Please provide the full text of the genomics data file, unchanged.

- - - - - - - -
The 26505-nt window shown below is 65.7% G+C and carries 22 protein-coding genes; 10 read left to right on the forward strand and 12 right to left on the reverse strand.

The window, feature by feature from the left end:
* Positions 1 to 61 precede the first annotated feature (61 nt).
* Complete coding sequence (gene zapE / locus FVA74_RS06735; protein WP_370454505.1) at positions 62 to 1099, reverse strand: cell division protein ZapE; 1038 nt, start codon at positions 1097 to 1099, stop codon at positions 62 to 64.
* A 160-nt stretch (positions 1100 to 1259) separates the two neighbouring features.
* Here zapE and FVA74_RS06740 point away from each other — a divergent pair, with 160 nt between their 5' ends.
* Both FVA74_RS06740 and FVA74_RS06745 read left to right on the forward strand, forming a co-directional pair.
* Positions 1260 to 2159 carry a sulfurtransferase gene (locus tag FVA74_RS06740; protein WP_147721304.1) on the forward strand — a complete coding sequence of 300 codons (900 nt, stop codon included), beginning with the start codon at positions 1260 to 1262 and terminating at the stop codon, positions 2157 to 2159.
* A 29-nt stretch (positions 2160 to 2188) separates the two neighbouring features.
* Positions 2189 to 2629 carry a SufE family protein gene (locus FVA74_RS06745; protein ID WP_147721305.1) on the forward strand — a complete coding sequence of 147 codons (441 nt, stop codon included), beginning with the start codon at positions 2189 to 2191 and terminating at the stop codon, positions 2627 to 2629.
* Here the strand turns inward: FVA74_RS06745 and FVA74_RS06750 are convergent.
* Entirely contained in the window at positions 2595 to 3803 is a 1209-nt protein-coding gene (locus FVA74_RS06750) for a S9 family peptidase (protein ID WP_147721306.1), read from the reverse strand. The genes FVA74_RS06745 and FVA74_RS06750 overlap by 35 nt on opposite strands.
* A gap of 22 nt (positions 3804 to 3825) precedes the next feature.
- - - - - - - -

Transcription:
The 26505-nt window shown below is 65.7% G+C and carries 22 protein-coding genes; 10 read left to right on the forward strand and 12 right to left on the reverse strand.

The window, feature by feature from the left end:
* Positions 1 to 61 precede the first annotated feature (61 nt).
* Complete coding sequence (gene zapE / locus FVA74_RS06735; protein WP_370454505.1) at positions 62 to 1099, reverse strand: cell division protein ZapE; 1038 nt, start codon at positions 1097 to 1099, stop codon at positions 62 to 64.
* A 160-nt stretch (positions 1100 to 1259) separates the two neighbouring features.
* Here zapE and FVA74_RS06740 point away from each other — a divergent pair, with 160 nt between their 5' ends.
* Both FVA74_RS06740 and FVA74_RS06745 read left to right on the forward strand, forming a co-directional pair.
* Positions 1260 to 2159 carry a sulfurtransferase gene (locus tag FVA74_RS06740; protein WP_147721304.1) on the forward strand — a complete coding sequence of 300 codons (900 nt, stop codon included), beginning with the start codon at positions 1260 to 1262 and terminating at the stop codon, positions 2157 to 2159.
* A 29-nt stretch (positions 2160 to 2188) separates the two neighbouring features.
* Positions 2189 to 2629 carry a SufE family protein gene (locus FVA74_RS06745; protein ID WP_147721305.1) on the forward strand — a complete coding sequence of 147 codons (441 nt, stop codon included), beginning with the start codon at positions 2189 to 2191 and terminating at the stop codon, positions 2627 to 2629.
* Here the strand turns inward: FVA74_RS06745 and FVA74_RS06750 are convergent.
* Entirely contained in the window at positions 2595 to 3803 is a 1209-nt protein-coding gene (locus FVA74_RS06750) for a S9 family peptidase (protein ID WP_147721306.1), read from the reverse strand. The genes FVA74_RS06745 and FVA74_RS06750 overlap by 35 nt on opposite strands.
* A gap of 22 nt (positions 3804 to 3825) precedes the next feature.